Asian stocks higher as China PMI lifts Shanghai

/ 10:33 PM April 23, 2015
People look at an electronic stock indicator of a securities firm in Tokyo on Thursday, April 23, 2015. Asian shares rose Thursday despite fresh data showing economic weakness in China and Japan, as investors pinned their hopes on further stimulus measures.  AP PHOTO/SHIZUO KAMBAYASHI

People look at an electronic stock indicator of a securities firm in Tokyo on Thursday, April 23, 2015. Asian shares rose Thursday despite fresh data showing economic weakness in China and Japan, as investors pinned their hopes on further stimulus measures. AP PHOTO/SHIZUO KAMBAYASHI

HONG KONG—Asian markets mostly rose Thursday, with another poor reading of Chinese manufacturing lifting Shanghai on hopes for further stimulus while a weaker yen boosted Japanese exporters.

Wall Street pushed higher on the back of strong house sales data, which also supported the dollar, while the euro was weighed down by worries about Greece’s future in the eurozone.


Tokyo added 0.27 percent, or 53.75 points, to finish at 20,187.65, while Sydney rose 0.13 percent, or 7.3 points, to close at 5,844.8 and Seoul climbed 1.38 percent, or 29.52 points, to 2,173.41.

Shanghai finished 0.36 percent, or 16.01 points, higher at 4,414.51 but Hong Kong, which has enjoyed a huge rally recently, eased 0.38 percent, or 106.15 points, to 27,827.70.


HSBC said its preliminary purchasing managers’ index (PMI) of manufacturing activity in China had slipped to a 12-month low in April, the latest data to show the world’s No. 2 economy slowing.

The reading of 49.2 is down from the 49.6 seen in March and well below the 50 break-even point that separates growth from expansion.

The result led higher on hopes the Chinese authorities will introduce more monetary easing measures.

Expectations for further loosening have seen mainland investors pile into equities, doubling the value of Shanghai over the past year and now helping Hong Kong’s Hang Seng Index to levels not seen since the end of 2007.

“I expect Chinese indices to continue their out-performance in the coming few months,” Stan Shamu, a markets strategist at IG Ltd in Melbourne, wrote to clients, according to Bloomberg News.

“China has a double equity positive: monetary and fiscal stimulus coupled with fundamentals in the likes of the H-shares and the Hang Seng that are cheap compared to historical measures and regional peers.

“The mass inflows into equities look like continuing almost unabated.”


H-shares are shares of firms incorporated in China that are listed in Hong Kong.

US data supports dollar

Asian shares were given a positive lead by New York, where the Dow rose 0.49 percent, the S&P added 0.51 percent and the Nasdaq gained 0.42 percent on Wednesday.

US dealers’ confidence was lifted after data showed existing-home sales rebounded in March to the fastest pace in 18 months, pointing to solid spring sales this year.

The news gave a boost to the dollar. In afternoon Asian trade it was buying 119.85 yen, slightly down from 119.89 yen in New York but higher than the 119.54 yen in Tokyo earlier Wednesday.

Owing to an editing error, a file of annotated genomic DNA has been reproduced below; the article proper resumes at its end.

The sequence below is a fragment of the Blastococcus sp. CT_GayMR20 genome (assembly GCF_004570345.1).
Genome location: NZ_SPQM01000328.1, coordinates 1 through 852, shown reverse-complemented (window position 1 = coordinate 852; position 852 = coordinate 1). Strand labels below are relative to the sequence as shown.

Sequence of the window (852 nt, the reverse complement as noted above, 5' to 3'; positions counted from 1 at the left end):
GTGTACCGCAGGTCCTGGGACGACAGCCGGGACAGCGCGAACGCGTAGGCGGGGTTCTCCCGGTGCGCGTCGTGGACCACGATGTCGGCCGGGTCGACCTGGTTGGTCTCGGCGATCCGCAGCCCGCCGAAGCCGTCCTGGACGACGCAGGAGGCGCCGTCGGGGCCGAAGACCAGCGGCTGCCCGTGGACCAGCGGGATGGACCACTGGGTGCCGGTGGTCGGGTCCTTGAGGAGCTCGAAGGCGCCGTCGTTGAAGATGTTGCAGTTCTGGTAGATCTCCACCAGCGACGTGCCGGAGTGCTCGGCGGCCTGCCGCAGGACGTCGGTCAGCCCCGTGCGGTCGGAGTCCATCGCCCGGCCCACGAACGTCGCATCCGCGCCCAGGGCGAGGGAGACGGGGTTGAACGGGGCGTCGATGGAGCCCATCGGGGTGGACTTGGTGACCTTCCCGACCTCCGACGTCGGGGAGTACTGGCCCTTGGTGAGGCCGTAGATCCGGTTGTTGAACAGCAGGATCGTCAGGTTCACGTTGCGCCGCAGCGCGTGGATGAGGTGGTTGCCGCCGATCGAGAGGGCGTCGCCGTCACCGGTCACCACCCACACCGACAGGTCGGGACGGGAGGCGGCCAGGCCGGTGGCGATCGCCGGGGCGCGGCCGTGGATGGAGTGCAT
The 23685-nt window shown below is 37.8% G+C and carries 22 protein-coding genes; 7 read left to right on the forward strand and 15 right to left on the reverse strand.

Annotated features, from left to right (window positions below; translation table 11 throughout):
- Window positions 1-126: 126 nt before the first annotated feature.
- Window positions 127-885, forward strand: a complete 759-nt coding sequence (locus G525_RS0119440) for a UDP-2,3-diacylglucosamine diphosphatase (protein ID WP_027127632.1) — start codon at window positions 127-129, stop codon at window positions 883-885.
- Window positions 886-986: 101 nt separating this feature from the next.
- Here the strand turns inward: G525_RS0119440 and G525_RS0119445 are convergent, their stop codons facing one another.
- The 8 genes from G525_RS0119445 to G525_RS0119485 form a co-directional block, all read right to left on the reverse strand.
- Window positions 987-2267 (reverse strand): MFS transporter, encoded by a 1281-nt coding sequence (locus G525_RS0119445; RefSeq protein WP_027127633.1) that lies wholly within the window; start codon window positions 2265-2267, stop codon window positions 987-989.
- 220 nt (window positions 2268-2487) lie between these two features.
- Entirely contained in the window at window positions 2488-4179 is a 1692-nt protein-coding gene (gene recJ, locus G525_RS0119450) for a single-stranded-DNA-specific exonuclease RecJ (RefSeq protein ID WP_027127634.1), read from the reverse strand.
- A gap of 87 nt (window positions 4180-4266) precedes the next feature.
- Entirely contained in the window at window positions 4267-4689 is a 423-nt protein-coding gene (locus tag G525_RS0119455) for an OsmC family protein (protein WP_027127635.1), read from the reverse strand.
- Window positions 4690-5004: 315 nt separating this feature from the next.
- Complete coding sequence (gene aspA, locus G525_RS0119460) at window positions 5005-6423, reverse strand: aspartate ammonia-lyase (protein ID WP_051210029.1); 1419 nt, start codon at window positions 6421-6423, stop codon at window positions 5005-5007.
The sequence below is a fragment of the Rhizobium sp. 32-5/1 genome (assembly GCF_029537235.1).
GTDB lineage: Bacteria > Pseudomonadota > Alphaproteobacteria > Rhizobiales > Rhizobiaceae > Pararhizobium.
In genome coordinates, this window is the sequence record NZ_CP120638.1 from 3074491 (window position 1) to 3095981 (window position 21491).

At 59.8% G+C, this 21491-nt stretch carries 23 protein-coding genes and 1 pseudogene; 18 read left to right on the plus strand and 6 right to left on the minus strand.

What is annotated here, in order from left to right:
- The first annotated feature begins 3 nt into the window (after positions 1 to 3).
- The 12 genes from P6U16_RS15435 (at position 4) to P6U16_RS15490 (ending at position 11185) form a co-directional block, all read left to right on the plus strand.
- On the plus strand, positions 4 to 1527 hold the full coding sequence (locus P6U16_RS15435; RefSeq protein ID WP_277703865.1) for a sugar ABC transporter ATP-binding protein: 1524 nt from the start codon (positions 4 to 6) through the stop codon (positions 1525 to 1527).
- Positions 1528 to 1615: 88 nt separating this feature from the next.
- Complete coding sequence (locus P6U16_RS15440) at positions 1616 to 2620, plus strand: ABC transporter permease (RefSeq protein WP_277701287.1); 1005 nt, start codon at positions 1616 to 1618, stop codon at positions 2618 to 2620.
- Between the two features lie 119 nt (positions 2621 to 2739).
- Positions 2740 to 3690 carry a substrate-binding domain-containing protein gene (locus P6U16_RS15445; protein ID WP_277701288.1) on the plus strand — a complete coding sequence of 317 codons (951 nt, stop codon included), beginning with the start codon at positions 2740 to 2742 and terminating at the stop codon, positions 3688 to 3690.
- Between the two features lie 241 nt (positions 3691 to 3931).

It touched 120.10 yen briefly Thursday morning.

The euro dipped ahead of a meeting between eurozone finance ministers in Latvia at the end of the week, buying $1.0703 and 128.28 yen against $1.0725 and 128.58 yen in US trade.

The single currency has been slowly heading lower as Greece battles to raise cash to service its debts, while also haggling with creditors over reforms to its bailout.

Analysts warn Athens may have only weeks left before defaulting and possibly exiting the eurozone unless it reaches a deal with the EU and IMF to unlock 7.2 billion euros in remaining bailout loans.

Oil prices were lower, with US benchmark West Texas Intermediate for June delivery falling 26 cent to $55.90 while Brent crude for June eased 31 cents to $62.42.

Gold fetched $1,189.92 against $1,199.00 late Wednesday.

In other markets:

— Taipei rose 1.92 percent, or 184.49 points, to 9,797.49.

Taiwan Semiconductor Manufacturing Co. added 2.44 percent to Tw$147.0 while smartphone maker HTC was 1.56 percent higher at Tw$130.0.

— Wellington skidded 0.62 percent, or 35.71 points, to 5,757.91.

Fletcher Building was down 1.68 percent at NZ$8.17 and Spark sank 1.58 percent to NZ$6.11.

— Manila gained 0.75 percent, or 59.02 points, to 7,892.05.

SM Prime Holdings was up 2.83 percent at 19.64 pesos and Universal Robina closed 0.92 percent higher at 219 pesos but Metrobank fell 1.77 percent to 97.25 pesos.

— Jakarta was flat, edging down 0.91 points to 5,436.21.

Lender Bank Rakyat Indonesia fell 0.95 percent to 13,050 rupiah while palm oil producer Astra Agro Lestari rose 0.11 percent to 23,075 rupiah.

— Kuala Lumpur slipped 0.47 percent, or 8.69 points, to 1,846.08.

Public Bank lost 0.20 percent to 19.58 ringgit, Sime Darby dipped 0.22 percent to 9.25 ringgit while Maybank added 0.98 percent 9.25 ringgit.

— Singapore rose 0.19 percent, or 6.51 points, to 3,502.75.

Oversea-Chinese Banking Corporation gained 0.84 percent to Sg$10.83 and Singapore Telecom rose 0.46 percent to Sg$4.35.

— Bangkok closed down 0.46 percent, or 7.17 points, at 1,552.01.

Supermarket chain Big C lost 3.42 percent to close at 226 baht and Siam Commercial Bank also dipped 2.03 percent, ending on 169 baht.

— Mumbai fell 0.56 percent, or 155.11 points, to 27,735.02.

Sun Pharmaceutical Industries fell 2.55 percent to 942.45 rupees, while Tata Steel rose five percent to 368.70 rupees.

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